The mouse king looked up and up and up at the creature with the gigantic ears and wrinkly skin, with that long withered trunk and terrifying tusks. The look of the elephant king was enough to frighten anyone, but the mouse king was brave. "Sire, I have come to ask you to be kind to the mice."
The elephant king squinted down at the sound he heard beneath him. It took him a while to notice the little speck at his large feet. "Is that you talking?" He lowered his head so that he might see the little mouse king.
"It is I! And I've come to ask you not to trample my people on your way to the lake. We have plenty of water to share, but you must take care not to crush our homes and harm our children. Your people must watch where they step or we'll have to ask you to leave."
Now the elephant king was a noble creature, and when he realized that he and his fellows had harmed the inhabitants of this town, his heart ached. "Please forgive us. From now on we shall walk the long way round to the lake, and we'll take care not to hurt your people. If I had known, we never would have marched through the center of town. This will never happen again."
The mouse king bowed. "I thank you and yours, and we shall never forget your kindness. If we can ever help you, we'll be happy to."
The elephant king smiled. He did not say it out loud, but he could not imagine how such a tiny fellow could help the large, strong elephants. Still, he was glad to live in peace with all his fellow animals.
And so for many years the mice and elephants lived in friendship. They shared the bounties of the lake and the surrounding countryside, and then, one year, as the elephants were gathering for their monthly meeting, they heard distant thunder.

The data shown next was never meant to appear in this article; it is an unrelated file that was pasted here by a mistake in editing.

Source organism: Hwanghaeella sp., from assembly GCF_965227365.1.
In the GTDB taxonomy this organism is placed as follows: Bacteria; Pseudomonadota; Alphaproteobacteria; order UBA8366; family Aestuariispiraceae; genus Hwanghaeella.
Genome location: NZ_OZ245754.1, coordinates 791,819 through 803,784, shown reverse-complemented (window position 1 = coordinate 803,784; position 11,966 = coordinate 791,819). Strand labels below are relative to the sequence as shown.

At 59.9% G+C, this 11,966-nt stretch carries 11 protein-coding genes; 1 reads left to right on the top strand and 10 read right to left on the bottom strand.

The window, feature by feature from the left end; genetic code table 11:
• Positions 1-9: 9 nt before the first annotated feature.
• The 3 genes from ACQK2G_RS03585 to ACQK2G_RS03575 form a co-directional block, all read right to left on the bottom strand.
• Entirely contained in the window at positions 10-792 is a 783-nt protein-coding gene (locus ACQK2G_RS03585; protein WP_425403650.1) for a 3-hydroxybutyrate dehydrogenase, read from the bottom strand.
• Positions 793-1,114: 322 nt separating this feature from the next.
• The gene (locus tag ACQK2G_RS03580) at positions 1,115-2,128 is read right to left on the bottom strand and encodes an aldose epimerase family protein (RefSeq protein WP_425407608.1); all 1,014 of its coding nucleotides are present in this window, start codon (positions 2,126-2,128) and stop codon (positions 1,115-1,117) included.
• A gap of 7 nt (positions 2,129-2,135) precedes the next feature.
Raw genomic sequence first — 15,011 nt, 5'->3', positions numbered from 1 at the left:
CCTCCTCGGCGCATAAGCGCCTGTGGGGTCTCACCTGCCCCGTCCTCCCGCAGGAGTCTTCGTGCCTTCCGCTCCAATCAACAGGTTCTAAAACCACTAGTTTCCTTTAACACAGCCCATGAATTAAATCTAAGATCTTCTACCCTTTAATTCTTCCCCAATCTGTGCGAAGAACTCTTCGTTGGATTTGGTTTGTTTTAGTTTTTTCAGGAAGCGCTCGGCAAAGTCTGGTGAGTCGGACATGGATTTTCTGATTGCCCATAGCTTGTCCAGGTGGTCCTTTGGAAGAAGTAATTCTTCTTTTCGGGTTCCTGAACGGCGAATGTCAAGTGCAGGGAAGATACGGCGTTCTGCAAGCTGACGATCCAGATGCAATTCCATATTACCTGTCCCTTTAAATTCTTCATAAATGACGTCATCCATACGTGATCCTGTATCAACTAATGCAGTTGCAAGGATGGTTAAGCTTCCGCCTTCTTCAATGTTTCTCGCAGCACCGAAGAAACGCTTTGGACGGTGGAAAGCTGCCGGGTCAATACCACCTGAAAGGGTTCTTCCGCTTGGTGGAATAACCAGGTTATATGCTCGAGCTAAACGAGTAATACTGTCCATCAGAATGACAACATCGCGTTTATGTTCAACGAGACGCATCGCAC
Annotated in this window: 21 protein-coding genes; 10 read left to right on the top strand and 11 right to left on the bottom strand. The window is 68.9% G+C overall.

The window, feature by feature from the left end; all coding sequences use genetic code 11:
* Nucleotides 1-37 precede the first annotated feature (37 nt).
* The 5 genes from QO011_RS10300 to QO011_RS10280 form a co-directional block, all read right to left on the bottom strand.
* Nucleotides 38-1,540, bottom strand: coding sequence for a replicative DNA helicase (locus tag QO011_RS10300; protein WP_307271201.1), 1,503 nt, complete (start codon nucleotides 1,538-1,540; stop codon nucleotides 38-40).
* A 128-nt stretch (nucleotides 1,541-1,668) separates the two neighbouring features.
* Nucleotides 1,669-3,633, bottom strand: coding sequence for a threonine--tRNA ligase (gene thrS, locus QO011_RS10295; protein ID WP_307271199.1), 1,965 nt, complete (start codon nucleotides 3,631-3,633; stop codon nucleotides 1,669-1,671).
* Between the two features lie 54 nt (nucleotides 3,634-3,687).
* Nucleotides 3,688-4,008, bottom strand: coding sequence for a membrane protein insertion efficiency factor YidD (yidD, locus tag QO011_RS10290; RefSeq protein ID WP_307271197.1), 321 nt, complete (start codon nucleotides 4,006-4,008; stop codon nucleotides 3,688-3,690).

They felt the ground beneath their feet trembling. They looked around at each other as the sound grew louder and louder.
"What is that?" "Who?" "What?" "Where?"
Then they saw clouds of dust rising in the distance as a king and his army of men galloped into town on powerful steeds. The men drew their swords and held their bows ready, and they began to chase the elephants. One by one they captured the largest and strongest, and these they wrestled to the ground. They tied those enormous feet together with thick ropes.
Then the men, exhausted from their long day's work, said, "Tomorrow we shall return to retrieve the tusks and meat."
As the dust settled and the sound of hooves retreated into the distance, the great elephants lay upon the ground, helpless, groaning and weeping and trumpeting their despair.
The sun was setting, and as it did, the elephants heard another sound. This time it was a light pattering upon the ground as hundreds of mice crept out of their hiding spots. They scampered as fast as they could towards the helpless giants, and the mice went to work, gnawing at the ropes that bound their friends.
By midnight all the elephants were free again, and that night the mice and elephants celebrated together, vowing forever to help each other. And then, sadly, they bade farewell to their beloved village and walked together into the forest, leaving behind the dangers human beings had brought into their world.